/News 31.01.24

Framestore provides world-class VFX for suspense thriller Leave The World Behind

Award-winning VFX company Framestore has provided world-class special effects for Director and Producer Sam Esmail’s suspense thriller Leave The World Behind – the global hit streaming now on Netflix.

Based on the book of the same name, this spine-chilling thriller tells the story of two families, strangers to each other, yet brought together by an ominous blackout that soon turns their weekend getaway into a vacation from hell.

Starring Julia Roberts, Mahershala Ali, Myha’la, Ethan Hawke, and Kevin Bacon, Leave The World Behind touches upon the issues of race, class and complex familial bonds set against the backdrop of an impending crisis, which not only brings the characters face-to-face with their worst fears, but also causes them to question everything they once knew existed.

Led by VFX Supervisor Avi Goodman, Framestore’s Melbourne studio delivered 35 shots in total for the project – with the CFX team having lent their skills to some eye-catching creature designs, and their environments team creating photoreal spaces that bookend the film’s trajectory.

The Ominous Herd of Deer

Lead characters Amanda (Julia Roberts) and Clay (Ethan Hawke) are shown escaping the city life’s hustle and bustle to a lavish weekend home in Long Island – surrounded by abundant wilderness and scenic beauty. But as the plot starts to thicken, one of the first signs that something inexplicably sinister and catastrophic will soon befall the world is when an abnormally large herd of silent, staring deers are spotted in the backyard of the family’s rented holiday home.

“The deer were worked on from scratch,” states VFX Supervisor Avi Goodman, drawing on Framestore’s widespread creature and animation skills. “While keeping within the boundary of believability, the Director wanted the herd of deer to give out an eerie, creepy feeling, so we went through multiple concept versions of what the deer’s anatomy should look and feel like, before nailing down the final asset.”

Once the male stag’s 3D model was built, and the skeleton and muscle structure were carefully designed in tandem with the Director’s brief, the team then took on the challenge of perfecting its actions and movements. A pre-existing animation library housing different walking, standing, movement cycles was tapped into to help choreograph the creature’s interactions with its surrounding environments in as realistic a way as possible.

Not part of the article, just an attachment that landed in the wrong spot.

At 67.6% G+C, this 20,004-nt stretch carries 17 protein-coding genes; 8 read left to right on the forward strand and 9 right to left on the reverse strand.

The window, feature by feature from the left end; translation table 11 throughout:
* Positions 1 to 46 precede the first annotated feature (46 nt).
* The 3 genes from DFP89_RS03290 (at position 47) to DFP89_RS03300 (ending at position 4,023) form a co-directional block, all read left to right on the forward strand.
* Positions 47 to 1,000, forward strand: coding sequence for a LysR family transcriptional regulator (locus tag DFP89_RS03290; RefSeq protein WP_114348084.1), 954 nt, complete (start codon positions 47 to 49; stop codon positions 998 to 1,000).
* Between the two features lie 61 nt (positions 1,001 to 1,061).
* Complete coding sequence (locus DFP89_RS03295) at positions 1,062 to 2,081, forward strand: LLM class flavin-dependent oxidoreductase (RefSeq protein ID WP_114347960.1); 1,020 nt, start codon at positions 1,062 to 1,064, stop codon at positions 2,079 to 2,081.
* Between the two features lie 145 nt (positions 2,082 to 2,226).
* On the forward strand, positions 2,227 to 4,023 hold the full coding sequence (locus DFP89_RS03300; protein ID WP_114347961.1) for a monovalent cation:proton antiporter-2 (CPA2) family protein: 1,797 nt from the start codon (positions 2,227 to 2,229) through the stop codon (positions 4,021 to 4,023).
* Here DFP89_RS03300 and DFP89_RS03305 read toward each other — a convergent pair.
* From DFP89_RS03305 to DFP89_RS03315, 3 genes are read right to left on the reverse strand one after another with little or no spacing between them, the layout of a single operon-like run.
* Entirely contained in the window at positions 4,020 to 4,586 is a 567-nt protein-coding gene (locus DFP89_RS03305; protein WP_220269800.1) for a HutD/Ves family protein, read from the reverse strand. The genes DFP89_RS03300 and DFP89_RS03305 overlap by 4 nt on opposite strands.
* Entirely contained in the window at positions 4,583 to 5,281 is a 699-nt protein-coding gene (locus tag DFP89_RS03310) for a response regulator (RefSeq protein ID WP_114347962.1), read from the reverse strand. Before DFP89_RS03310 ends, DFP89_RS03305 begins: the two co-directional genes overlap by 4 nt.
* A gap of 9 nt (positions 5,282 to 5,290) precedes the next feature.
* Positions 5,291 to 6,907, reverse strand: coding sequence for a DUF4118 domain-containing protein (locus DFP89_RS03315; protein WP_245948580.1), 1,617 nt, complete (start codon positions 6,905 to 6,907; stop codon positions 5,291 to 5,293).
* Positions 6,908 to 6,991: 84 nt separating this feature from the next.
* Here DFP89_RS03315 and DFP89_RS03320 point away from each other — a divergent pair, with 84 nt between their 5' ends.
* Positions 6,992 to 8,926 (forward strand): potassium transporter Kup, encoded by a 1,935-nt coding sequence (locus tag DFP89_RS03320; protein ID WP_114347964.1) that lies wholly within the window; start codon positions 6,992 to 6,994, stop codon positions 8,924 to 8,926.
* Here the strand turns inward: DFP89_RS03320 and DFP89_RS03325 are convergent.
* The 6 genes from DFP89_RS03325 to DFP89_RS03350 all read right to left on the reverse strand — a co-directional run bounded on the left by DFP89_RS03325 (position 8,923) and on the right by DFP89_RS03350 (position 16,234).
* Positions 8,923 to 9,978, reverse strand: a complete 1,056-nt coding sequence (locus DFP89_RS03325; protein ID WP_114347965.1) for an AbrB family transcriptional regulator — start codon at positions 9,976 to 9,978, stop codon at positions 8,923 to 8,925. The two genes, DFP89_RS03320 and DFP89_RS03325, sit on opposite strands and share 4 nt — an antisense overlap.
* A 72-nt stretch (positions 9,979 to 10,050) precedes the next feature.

“For the group deer sequence shots, we started off by making a generic male stag and then branched off into a female doe, a baby deer, and the hero stag – who is a bigger, bulkier and more muscular version of the generic male stag,” explains Goodman. “Once we had all the different versions of the deer built out, we came up with 5-6 antler and texture variations for each of the types and randomised them across all of our shots.”

“There was one particular scene in the movie that called for a top angle shot of a large group of deer gathered outside the family’s house. That was quite a challenging scene for us to put together as it required a lot of plant reparation work, removal of some existing roads and houses, and replacing them with digital trees and foliage.”

Flamingos in the Pool

Flamingos play a significant role in addressing an underlying theme in the film – the impact of an apocalyptic breakout on animal immigration patterns. As the plot starts to unravel, we see that the deer are not the only species to have invaded the Long Island holiday home. Soon after, Ruth (Myha’la Herrold) and Clay (Ethan Hawke) stumble upon four flamingos splashing their way through the swimming pool late at night- serving as yet another symbol of something dark and heinous looming in the background and the animals behaving erratically in response.

As with the deer, the team spent a good amount of time working on the flamingo’s physique and structure – pulling references from other creature work in Framestore’s arsenal. “This was a significant shot for us to put together,” says VFX Supervisor Avi Goodman. “For the feathers, while we had some pre-existing models in our feather pipeline that we could use as a starting point, we had to revamp parts of the assets to make it seem authentic to a flamingo – increasing the difficulty level a tad bit for us.”

The Texturing and Modelling team in Melbourne also had to work in close collaboration to ensure all the intricate details contributed to each creature’s sense of magical realism. Since the emphasis of the scene lies on the flapping of the wings to symbolise chaos, the animation team had to carefully analyse different wing movements and gestures of a real-life flamingo, before replicating that movement in the animation.

The Universe and Beyond

Additional to the animal work, Framestore was also tasked with creating two big, surreal-looking, thematic environment shots that play a monumental role in the film’s storyline.

A shot from space looking down on Earth at the start of the film, meant to showcase Earth’s pristine beauty and charm before the apocalyptic chaos takes over, was tasked to Framestore to complete. The shot called for a cross-over between the skills of Framestore’s environments team and the software ‘Terragen’ – used specifically to help design and create terrains on different surfaces.

“While Terragen was a tricky software for us to control, we got some really good results by the end of it,” explains VFX Producer Avi Goodman.

The second shot that the team worked on can be seen towards the end of the film when all of Earth has gone up in flames – reducing it to nothing but smoke, fire and explosions. This particular scene required Framestore’s team to dabble in a wide range of special effects to give the smoke and fire its desired naturalistic look.